How to choose prescription safety glasses for work

safety glasses

Prescription safety glasses are designed to protect your eyes from injury or long-term damage without compromising your vision whilst you work.

Our eyes are vulnerable to a range of hazards, including heat, light, dust, chemicals, sharp objects and physical impact. As a result, eye injuries are common in high-risk professions such as construction, automotive and chemical manufacturing, electrical work and carpentry.

If you are likely to encounter any one of these hazards in your work, it’s vitally important to invest in the right safety glasses or safety goggles. However, as conditions vary across industries, it can be difficult to work out which prescription safety glasses will be right for you.

If you’re looking for some guidance, check out the article below for everything you need to know on choosing the perfect prescription work safety glasses for your job.

Selecting Lenses for Your Work Safety Glasses

Light Conditions

The most important factor in choosing the right lenses for your safety glasses is the light conditions you are likely to be exposed to at work. Here are some examples:

  • Varied Light Conditions. If you work in varied light conditions, you will need high-contrast lenses. These lenses provide clear definition and depth perception, using a base tint in either rose, copper, brown or amber to protect your eyes.
  • Bright Sunlight. In bright, natural light, your eyes are most effectively protected with a grey or natural base lens which will dull transmitted light, provide excellent clarity, and reduce glare. Additionally, grey base lenses will not alter the appearance of true colour.
  • Working Indoors and Outside. Transition lenses (or photochromic lenses) adjust to different light conditions and are available in a range of different sunglass tints. So if you move from indoor to outdoor environments, the lenses will adjust to protect your eyes from the variation in light.

Lense Materials

No matter what profession you work in, you want the lenses in your work safety glasses to be impact resistant, shatterproof, and as lightweight as possible. There are two great options here:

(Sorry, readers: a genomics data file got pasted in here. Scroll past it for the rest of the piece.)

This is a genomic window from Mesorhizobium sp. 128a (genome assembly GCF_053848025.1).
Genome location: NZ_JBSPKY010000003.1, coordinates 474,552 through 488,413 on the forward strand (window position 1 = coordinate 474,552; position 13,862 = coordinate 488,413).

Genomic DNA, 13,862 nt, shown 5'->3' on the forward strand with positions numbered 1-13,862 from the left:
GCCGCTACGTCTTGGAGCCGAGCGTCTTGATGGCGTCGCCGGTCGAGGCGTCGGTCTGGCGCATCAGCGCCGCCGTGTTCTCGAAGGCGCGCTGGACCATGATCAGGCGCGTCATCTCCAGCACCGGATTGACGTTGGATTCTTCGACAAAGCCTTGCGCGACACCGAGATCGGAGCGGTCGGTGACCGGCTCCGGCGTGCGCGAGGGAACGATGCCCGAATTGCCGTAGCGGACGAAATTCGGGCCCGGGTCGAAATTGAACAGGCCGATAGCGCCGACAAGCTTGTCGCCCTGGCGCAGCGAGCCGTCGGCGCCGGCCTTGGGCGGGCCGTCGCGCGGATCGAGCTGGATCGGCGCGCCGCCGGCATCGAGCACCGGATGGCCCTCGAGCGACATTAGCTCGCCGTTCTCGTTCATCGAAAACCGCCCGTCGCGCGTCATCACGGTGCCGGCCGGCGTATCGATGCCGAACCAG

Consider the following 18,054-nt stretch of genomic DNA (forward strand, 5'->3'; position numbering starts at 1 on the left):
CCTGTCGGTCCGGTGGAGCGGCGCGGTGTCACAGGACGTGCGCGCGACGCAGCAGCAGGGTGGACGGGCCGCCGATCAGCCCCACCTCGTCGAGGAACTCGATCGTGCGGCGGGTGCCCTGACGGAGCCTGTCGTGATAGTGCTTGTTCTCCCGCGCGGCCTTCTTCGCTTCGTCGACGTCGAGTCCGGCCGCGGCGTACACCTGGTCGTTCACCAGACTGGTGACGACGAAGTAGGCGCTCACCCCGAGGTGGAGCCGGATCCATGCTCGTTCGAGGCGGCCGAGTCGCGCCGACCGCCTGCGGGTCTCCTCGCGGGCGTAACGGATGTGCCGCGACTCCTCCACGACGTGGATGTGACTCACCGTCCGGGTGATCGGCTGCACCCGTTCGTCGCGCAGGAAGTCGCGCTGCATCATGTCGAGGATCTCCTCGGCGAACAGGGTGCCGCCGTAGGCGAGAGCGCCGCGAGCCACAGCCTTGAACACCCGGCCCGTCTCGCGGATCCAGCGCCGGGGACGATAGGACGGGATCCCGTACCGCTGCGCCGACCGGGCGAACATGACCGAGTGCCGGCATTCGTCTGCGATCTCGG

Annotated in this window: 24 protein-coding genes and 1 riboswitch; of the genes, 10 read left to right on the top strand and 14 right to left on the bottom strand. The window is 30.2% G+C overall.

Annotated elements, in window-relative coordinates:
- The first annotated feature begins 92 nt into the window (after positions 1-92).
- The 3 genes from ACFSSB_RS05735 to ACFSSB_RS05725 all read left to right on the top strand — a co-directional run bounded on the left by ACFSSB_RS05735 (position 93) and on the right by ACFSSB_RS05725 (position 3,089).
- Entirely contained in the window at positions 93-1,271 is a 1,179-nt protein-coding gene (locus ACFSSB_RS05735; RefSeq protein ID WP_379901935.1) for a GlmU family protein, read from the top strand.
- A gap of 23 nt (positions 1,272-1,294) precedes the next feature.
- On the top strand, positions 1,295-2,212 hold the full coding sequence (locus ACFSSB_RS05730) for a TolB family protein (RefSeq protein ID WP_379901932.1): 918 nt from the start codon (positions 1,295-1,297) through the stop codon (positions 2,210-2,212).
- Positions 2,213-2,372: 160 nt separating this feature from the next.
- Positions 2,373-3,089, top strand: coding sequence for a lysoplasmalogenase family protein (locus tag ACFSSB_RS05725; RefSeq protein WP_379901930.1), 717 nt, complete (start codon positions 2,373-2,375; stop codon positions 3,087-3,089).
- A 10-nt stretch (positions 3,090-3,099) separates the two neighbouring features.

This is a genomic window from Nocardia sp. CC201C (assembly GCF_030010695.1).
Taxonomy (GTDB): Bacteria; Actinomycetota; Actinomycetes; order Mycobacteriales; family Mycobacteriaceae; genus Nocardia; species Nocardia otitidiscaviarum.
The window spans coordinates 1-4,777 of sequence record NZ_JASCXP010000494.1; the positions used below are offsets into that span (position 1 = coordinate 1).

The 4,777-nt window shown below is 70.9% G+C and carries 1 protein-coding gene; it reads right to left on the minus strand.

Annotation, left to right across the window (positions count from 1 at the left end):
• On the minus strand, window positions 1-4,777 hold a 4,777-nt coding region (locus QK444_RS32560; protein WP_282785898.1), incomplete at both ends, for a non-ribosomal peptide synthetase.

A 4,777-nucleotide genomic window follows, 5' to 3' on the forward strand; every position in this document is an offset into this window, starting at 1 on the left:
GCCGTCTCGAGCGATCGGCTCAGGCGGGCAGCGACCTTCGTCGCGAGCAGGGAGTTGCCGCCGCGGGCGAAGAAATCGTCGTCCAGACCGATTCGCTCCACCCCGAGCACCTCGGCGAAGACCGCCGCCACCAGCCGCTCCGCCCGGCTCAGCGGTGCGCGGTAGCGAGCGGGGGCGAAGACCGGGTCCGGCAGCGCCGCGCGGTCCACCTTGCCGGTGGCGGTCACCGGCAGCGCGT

• Polycarbonate is not only the strongest lense material available, it’s also shatterproof and extremely light.
  • Trivex is also shatterproof and impact-resistant, but is slightly thicker than polycarbonate and so weighs more.

Choosing Frames For Your Prescription Work Safety Glasses

When it comes to choosing frames for your prescription work safety classes, there’s really only one material worth considering, and that’s plastic. Here are some other factors to consider:

  • Withstanding Impact. Badly designed or poorly reinforced plastic frames can break on impact, becoming serrated and ultimately and causing injury. So it’s worth investing in frames that are acetate or injection molded, both of which are designed to withstand impact.
  • Temple Protection and Peripheral Coverage. A high-wrap frame (with an 8-base curvature or more) will ensure that your prescription safety glasses protect the vulnerable areas around your eyes from objects and materials. A 6-base curvature lens will not provide temple coverage.

Additional Considerations and Warnings

  • Classifications of performance. safety lenses come in two classifications of performance: basic impact and high impact.
  • Digital lenses are curved and so do not have peripheral distortion. They are therefore recommended over flat, non-digital lenses.
  • If you have a strong eyeglass prescription (at least 4.00) you will need a high index lens. A high index lens bends light better than a standard lens and is constructed from a denser material. This reduces the required thickness of the lens in correcting farsightedness or near-sightedness.
  • Avoid Polarized Lenses as they will make it difficult to read an LCD screen. However, as polarized lenses remove the glare from snow, water and pavement, they are fine for sports.
  • Look for the Z87 Mark Posted on the Lens. The ANSI asserts that all safety glasses require a Z87 mark posted on the frame or lens.
  • High Velocity – A “+” mark on a lens indicates that it has passed the high velocity test.
  • Photochromic – A “v” mark shows that a lens is photochromic
  • Special Tint – An “s” mark indicates that it contains a special tint.


About the Author

Darren Williams is the director and owner with over 30 years’ experience as an ophthalmic technician at which provides affordable, high-quality glasses and sunglasses for men and women.